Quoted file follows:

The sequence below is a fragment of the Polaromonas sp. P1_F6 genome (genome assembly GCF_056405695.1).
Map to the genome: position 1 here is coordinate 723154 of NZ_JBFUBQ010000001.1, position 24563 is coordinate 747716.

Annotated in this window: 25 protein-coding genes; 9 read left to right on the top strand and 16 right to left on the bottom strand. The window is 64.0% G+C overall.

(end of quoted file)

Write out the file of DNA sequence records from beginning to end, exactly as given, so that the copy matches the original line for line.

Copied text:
The sequence below is a fragment of the Polaromonas sp. P1_F6 genome (genome assembly GCF_056405695.1).
Map to the genome: position 1 here is coordinate 723154 of NZ_JBFUBQ010000001.1, position 24563 is coordinate 747716.

Annotated in this window: 25 protein-coding genes; 9 read left to right on the top strand and 16 right to left on the bottom strand. The window is 64.0% G+C overall.